For Muslim women, the personal is political

The recent fatwa on assumed female homosexuality has opened another can of worms. Yet again, the Malaysian religious authorities insist on tightening their grip on Muslim women by policing the way they dress, and who they choose to love, without fully understanding the complex nature of human sexuality. Meanwhile, a worrying proportion of the Malaysian public see this form of moral safeguarding as an exclusive issue pertaining to Malaysian Muslims only – other Malaysians need not apply; lacking the prerequisite of being a Muslim and not being an Islamic scholar, their criticisms will be seen as simply a nuisance to the Malaysian political machinery.

While this is all happening, there is yet another attack on women’s private space. In Amina Wadud’s book, ‘Inside the gender jihad‘, she explains why Muslim women can claim the feminist adage, ‘the personal is political’ as their own battle cry:

A prime theoretical contribution of the contemporary analysis of women’s oppression can be captured in the slogan “the personal is political.” What it means is that the subordination of women by men is pervasive, that it orders the relationships of the sexes in every of life, that a sexual politic of domination is as much in evidence in the private spheres of the family, ordinary social life, and sexuality as in the traditionally public spheres of government and the economy. The belief that things we do in the bosom of the family or in bed are either “natural” or else a function of personal idiosyncrasies of the private individual is held to be an “ideological curtain that conceals the reality of women’s systematic oppressions.”

This includes the prescription of traditional gender performance by society as simply following the natural order of things. Malaysian women are continuously reminded of their place as good mother, wife, nurturer, as reflected in the vast majority of women in nursing and teaching positions, and unpaid homemaking. In the more private realms of sexuality, women are conditioned to subordination. Amina Wadud continues by saying:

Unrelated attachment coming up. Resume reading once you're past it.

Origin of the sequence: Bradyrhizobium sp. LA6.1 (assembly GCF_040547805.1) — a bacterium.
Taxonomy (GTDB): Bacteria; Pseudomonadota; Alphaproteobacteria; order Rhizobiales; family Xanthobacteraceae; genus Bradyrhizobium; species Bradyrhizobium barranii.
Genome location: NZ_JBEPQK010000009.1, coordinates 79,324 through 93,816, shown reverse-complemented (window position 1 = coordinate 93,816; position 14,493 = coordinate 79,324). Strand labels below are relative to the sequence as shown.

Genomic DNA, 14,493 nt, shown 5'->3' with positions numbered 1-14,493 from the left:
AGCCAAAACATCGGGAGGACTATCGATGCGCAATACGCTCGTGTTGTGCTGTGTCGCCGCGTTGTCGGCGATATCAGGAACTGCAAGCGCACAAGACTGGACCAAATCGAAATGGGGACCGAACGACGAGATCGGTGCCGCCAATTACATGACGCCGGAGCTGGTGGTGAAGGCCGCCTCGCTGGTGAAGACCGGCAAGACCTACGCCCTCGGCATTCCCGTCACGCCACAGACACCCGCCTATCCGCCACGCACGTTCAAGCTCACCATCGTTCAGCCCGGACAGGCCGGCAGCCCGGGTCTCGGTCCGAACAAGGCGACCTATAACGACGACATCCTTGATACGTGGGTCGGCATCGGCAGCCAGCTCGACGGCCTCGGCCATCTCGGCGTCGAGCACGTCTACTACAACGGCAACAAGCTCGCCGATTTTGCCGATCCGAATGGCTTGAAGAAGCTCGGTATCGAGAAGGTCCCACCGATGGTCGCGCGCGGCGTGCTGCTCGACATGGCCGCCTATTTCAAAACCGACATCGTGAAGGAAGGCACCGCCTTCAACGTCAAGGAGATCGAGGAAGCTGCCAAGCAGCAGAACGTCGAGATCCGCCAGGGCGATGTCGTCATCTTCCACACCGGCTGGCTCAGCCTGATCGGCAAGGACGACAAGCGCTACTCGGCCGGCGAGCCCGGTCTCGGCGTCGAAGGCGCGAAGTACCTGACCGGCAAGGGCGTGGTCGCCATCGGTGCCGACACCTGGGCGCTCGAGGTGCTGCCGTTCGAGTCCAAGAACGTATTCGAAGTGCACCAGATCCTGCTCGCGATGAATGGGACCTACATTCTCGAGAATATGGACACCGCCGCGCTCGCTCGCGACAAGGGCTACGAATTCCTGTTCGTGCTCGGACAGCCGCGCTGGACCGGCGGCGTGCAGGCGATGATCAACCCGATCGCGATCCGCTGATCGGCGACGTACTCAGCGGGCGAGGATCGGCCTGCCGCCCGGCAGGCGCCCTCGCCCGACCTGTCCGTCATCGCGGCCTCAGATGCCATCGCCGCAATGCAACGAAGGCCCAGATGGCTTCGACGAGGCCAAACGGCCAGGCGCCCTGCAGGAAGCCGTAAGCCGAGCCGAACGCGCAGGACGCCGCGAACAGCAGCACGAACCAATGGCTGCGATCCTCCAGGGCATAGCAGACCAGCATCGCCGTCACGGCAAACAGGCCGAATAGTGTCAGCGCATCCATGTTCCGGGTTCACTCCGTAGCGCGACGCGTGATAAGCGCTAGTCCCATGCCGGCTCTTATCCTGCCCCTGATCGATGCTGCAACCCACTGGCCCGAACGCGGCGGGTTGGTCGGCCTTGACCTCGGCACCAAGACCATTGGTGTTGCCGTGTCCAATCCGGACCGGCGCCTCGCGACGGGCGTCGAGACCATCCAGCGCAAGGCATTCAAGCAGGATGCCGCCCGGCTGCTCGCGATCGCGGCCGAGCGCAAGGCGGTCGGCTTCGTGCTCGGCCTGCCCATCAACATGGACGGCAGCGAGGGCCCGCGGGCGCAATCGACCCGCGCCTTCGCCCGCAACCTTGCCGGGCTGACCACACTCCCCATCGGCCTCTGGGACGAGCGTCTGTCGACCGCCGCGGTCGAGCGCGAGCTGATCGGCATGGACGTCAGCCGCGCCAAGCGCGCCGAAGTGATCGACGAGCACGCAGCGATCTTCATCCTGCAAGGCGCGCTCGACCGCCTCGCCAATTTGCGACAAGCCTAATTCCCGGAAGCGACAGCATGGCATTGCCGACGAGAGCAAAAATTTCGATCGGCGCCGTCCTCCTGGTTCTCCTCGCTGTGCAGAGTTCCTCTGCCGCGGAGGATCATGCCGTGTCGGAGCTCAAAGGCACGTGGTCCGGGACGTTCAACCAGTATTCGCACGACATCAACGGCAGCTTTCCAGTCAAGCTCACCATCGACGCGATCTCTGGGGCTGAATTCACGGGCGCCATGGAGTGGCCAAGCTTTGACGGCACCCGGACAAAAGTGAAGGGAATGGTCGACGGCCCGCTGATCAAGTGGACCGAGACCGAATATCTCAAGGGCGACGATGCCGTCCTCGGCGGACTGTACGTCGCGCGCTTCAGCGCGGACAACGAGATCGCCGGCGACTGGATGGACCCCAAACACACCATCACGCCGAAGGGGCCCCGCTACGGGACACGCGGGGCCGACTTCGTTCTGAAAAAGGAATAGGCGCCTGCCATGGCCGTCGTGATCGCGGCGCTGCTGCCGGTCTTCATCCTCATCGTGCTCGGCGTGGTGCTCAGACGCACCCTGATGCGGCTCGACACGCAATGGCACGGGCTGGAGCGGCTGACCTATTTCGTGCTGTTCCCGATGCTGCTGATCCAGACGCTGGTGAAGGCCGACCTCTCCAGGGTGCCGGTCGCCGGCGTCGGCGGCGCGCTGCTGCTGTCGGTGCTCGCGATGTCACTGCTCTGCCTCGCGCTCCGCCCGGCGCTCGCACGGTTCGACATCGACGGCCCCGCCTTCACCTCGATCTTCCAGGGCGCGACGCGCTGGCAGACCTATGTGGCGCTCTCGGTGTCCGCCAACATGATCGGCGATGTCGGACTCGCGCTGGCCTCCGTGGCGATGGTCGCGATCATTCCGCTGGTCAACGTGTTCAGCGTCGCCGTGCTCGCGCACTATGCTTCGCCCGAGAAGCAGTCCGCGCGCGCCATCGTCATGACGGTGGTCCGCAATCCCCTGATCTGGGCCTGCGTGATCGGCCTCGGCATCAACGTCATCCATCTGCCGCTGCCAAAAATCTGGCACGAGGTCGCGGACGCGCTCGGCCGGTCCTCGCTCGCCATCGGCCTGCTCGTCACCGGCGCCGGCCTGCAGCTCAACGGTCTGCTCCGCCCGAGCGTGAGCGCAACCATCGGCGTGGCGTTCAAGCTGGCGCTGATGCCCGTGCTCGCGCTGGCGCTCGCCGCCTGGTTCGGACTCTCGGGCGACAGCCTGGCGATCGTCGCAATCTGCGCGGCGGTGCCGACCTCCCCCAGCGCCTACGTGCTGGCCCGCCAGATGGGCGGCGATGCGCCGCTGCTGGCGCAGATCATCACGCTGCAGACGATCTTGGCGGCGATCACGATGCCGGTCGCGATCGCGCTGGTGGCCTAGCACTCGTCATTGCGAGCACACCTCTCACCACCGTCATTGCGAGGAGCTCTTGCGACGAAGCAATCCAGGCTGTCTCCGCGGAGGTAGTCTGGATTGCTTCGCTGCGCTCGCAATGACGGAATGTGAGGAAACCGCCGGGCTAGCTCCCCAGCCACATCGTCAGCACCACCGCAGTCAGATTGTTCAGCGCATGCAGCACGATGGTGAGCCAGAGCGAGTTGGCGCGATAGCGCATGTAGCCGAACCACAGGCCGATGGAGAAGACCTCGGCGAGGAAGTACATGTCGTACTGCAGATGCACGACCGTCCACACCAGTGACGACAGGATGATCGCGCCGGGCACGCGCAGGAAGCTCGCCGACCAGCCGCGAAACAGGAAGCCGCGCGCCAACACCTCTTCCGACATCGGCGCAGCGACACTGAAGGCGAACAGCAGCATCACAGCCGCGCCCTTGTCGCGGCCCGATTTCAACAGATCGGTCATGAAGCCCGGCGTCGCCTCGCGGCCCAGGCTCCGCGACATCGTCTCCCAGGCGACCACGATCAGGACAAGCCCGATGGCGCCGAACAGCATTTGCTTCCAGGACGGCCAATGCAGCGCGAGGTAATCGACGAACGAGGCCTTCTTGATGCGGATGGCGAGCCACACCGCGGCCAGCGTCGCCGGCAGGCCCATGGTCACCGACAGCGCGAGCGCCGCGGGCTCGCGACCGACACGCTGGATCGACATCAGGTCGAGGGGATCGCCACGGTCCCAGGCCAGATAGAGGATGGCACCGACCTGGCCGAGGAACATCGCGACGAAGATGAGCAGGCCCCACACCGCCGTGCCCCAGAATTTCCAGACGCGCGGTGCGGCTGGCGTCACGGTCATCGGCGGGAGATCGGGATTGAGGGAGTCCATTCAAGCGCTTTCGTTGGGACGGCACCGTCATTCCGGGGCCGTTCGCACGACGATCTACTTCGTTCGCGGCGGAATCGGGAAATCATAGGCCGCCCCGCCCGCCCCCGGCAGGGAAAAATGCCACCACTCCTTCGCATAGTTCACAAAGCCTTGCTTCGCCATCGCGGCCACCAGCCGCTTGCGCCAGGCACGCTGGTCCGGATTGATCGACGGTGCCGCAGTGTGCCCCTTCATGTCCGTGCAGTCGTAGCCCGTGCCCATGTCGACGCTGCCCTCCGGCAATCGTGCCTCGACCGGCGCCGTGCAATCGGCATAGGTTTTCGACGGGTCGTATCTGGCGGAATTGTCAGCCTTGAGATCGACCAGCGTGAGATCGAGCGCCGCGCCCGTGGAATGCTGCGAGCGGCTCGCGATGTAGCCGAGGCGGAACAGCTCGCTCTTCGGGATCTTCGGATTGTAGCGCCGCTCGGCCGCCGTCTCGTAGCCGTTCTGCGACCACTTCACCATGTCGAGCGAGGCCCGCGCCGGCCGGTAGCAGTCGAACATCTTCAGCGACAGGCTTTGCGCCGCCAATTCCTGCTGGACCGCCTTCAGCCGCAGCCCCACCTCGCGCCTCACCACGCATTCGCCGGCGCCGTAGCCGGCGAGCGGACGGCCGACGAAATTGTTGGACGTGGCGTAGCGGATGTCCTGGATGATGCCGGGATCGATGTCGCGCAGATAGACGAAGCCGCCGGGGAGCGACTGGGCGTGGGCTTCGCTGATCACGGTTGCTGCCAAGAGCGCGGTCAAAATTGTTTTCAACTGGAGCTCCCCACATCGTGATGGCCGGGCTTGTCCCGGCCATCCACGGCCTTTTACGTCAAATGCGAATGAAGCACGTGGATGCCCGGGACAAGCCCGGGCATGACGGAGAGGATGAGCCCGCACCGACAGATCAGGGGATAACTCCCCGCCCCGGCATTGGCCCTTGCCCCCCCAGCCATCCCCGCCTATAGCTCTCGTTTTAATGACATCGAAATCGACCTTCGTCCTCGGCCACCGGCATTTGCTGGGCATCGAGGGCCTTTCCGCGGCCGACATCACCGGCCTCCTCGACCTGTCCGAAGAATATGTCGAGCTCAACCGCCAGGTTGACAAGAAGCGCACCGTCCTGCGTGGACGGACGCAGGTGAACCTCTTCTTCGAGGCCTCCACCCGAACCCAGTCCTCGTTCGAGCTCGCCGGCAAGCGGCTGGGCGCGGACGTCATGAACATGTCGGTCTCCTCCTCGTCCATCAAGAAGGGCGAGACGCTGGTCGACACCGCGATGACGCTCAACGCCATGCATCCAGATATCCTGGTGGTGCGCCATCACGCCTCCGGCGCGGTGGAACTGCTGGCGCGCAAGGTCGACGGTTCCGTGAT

For the feminist, two things follow upon the discovery that sexuality too belongs to the sphere of the political. The first is that whatever pertains to sexuality – not only actual sexual behaviour, but sexual desire and sexual fantasy as well – will have to be understood in relation to a larger system of subordination; the second, that the deformed sexuality of patriarchal culture must be moved from the hidden domain of “private life” into an arena of struggle, where a “politically correct” sexuality of mutual respect will contend with an “incorrect” sexuality of domination and submission.

Louise Bourgeois's 'Femme Maison': The objectification of women as domestic fixtures.

An interesting case in point is the Malaysian pop singer Ning Baizura’s public fall from grace by the local media in 2000. Revealing more than just her sexual preferences to a local edition of the men’s magazine, FHM, Ning discussed elevator sex, blindfolds and whipped cream, a thing for Latin men’s derriere, and group sex fantasy, involving five men – which caused the most shock. Her interview elicited not only considerable media attention, but a huge outcry from Malay Muslims who demanded a public apology for disgracing all Malays and Muslims.

Ning Baizura’s “private” and “incorrect” sexual fantasies became a subject of public scrutiny and judgment, fit for an equally public “correcting” so to speak. Her sexuality belongs to a larger system of communal values, not her own. Perhaps revealing a little too much information about her personal life, she did not really offend anyone and being only a pop singer and celebrity, she did not choose to represent Malay society.

But why conflate sexual fantasies and preferences with actual behaviour into one of the same thing? This is the kind of discussion members of the Malaysian fatwa council refuse to be publicly engaged in. It is not enough making up theories about what makes a pengkid, and it is bad enough that men have the last say on what is right and not right about female sexuality, muftis have to overcome their prudishness and unwillingness to allow a more women-friendly discourse in the fatwa decision-making that lie at the roots of the council.

By Angry Malay Woman

I like plants.

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